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An investigation of Australian midwifery curricula for obesity management and health behaviour change training
journal contributionposted on 2019-03-01, 00:00 authored by Emily KotheEmily Kothe, Cate Bailey, Carlye Weiner, Catherine NagleCatherine Nagle, Caryl NowsonCaryl Nowson, Briony Hill, Skye McPhie, Melissa Savaglio, Helen Skouteris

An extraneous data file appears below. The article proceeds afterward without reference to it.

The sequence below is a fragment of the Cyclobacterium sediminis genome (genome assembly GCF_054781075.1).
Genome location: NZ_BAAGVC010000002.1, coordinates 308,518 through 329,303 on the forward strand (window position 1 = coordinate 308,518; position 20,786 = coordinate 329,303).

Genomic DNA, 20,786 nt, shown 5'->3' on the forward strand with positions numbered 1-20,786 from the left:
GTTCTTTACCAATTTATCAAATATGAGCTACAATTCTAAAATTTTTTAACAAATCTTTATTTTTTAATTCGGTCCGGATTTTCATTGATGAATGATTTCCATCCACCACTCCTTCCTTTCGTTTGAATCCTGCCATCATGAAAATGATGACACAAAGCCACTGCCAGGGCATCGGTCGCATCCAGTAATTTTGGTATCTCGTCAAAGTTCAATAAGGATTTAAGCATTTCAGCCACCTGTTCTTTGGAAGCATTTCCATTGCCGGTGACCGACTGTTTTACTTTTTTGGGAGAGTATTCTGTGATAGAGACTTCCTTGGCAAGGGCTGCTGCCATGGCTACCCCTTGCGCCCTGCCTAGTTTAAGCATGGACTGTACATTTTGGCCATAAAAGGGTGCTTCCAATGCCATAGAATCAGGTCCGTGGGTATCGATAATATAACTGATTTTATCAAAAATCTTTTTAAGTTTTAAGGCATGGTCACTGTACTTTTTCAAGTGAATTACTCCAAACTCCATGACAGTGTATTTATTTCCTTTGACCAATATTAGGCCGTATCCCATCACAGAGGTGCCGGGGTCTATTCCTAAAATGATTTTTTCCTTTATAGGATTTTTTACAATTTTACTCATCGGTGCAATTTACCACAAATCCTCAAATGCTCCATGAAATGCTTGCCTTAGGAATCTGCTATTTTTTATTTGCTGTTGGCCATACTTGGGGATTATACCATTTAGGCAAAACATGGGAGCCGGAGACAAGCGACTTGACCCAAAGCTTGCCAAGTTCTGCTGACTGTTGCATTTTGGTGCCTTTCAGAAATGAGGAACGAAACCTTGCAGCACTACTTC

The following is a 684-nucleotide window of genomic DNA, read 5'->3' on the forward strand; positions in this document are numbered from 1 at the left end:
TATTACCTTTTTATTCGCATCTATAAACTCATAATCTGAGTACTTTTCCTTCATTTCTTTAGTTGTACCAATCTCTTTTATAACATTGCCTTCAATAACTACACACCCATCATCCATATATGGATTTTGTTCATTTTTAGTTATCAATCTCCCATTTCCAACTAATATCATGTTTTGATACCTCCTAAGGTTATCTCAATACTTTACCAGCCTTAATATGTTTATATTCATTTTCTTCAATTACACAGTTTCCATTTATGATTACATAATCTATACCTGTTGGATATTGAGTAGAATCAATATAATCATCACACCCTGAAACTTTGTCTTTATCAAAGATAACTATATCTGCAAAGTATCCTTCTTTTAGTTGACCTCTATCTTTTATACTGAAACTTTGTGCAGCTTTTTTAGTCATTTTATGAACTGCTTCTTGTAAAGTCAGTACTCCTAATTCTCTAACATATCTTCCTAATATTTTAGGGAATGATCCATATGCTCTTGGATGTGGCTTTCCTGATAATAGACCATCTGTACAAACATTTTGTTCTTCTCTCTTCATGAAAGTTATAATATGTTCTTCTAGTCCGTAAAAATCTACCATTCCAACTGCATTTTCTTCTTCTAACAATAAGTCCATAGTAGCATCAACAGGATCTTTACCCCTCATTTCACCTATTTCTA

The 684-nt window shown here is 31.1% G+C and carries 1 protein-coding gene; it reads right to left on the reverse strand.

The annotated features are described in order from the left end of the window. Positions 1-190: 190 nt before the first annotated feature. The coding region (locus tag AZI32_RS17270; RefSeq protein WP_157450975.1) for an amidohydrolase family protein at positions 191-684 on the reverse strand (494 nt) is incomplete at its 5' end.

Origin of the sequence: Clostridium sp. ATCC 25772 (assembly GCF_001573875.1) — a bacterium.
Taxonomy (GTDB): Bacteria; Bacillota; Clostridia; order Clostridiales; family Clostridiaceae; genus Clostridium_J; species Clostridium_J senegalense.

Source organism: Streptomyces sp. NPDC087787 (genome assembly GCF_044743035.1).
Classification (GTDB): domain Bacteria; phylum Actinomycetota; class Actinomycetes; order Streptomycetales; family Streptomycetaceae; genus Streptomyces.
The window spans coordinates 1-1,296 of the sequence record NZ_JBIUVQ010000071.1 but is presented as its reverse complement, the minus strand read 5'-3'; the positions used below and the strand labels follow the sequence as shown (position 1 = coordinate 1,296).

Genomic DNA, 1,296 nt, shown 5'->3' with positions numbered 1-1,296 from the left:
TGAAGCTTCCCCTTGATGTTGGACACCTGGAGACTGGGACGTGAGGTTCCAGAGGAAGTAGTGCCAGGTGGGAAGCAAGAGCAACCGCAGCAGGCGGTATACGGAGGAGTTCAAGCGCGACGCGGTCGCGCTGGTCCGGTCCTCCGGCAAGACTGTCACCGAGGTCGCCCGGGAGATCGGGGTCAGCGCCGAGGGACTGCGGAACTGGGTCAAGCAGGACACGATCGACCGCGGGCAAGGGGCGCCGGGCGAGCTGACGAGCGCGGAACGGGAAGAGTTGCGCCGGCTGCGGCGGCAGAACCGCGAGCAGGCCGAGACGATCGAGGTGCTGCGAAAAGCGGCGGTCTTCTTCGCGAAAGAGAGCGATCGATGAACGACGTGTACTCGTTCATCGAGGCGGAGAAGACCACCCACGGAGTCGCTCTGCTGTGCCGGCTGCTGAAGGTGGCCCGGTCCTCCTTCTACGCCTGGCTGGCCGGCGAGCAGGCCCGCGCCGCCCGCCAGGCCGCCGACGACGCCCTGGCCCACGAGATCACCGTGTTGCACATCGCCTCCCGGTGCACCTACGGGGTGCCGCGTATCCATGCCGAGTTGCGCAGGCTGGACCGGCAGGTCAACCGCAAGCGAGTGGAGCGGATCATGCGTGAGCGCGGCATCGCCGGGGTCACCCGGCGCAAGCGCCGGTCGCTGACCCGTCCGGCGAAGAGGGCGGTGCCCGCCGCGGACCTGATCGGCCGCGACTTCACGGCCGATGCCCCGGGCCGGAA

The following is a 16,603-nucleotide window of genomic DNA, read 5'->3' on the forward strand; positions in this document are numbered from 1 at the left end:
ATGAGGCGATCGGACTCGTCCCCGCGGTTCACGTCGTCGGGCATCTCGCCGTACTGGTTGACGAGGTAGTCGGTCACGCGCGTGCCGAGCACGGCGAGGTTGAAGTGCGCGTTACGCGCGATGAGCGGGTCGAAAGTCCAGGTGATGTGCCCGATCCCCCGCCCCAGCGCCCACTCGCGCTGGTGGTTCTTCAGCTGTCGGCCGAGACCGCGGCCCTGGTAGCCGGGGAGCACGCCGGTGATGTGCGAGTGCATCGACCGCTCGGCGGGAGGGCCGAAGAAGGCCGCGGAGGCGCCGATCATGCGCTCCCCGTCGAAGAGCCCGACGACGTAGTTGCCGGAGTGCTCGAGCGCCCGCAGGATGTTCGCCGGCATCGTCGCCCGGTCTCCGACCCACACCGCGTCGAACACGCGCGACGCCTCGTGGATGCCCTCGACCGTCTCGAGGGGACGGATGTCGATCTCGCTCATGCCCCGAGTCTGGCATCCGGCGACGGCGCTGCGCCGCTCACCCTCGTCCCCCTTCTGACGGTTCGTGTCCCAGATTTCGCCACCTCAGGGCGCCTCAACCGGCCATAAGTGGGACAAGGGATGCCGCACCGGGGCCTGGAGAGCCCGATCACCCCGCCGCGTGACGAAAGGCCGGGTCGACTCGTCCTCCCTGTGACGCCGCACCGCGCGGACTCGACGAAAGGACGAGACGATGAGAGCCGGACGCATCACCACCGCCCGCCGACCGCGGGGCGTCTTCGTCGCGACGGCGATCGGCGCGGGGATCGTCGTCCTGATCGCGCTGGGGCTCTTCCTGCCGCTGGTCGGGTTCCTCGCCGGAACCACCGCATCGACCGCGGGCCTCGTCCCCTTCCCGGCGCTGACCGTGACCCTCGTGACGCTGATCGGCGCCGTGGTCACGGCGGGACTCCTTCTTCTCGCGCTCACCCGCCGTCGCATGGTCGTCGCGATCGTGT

INTRODUCTION: Fifty percent of Australian women enter pregnancy overweight or obese. Unfortunately, few women receive weight management advice from health professionals during pregnancy. The aim of this study was to investigate current midwifery curricula from Australian universities to identify strengths and deficits in the teaching of preconception and antenatal weight management. METHODS: Midwifery courses from 20 universities were identified. Of the 568 units taught at these universities, 252 course outlines were obtained. Data were coded using the qualitative analysis technique of Framework Analysis for the following main themes: 1) the effect of weight, diet and physical activity on health outcomes for women who are pregnant or planning a pregnancy; 2) weight management advice in any population; and 3) health behaviour change techniques in any context. RESULTS: Analysis revealed a variety of teaching methods and skills training that emphasised the importance of clinical judgement and autonomous clinical practice, in conjunction with critical enquiry and sourcing reputable evidence. There was little evidence, however, that weight management advice was taught explicitly to midwifery students in the curricula. DISCUSSION: A greater emphasis on skilling midwifery students to address weight gain during pregnancy, and behavioural techniques to achieve this, is required.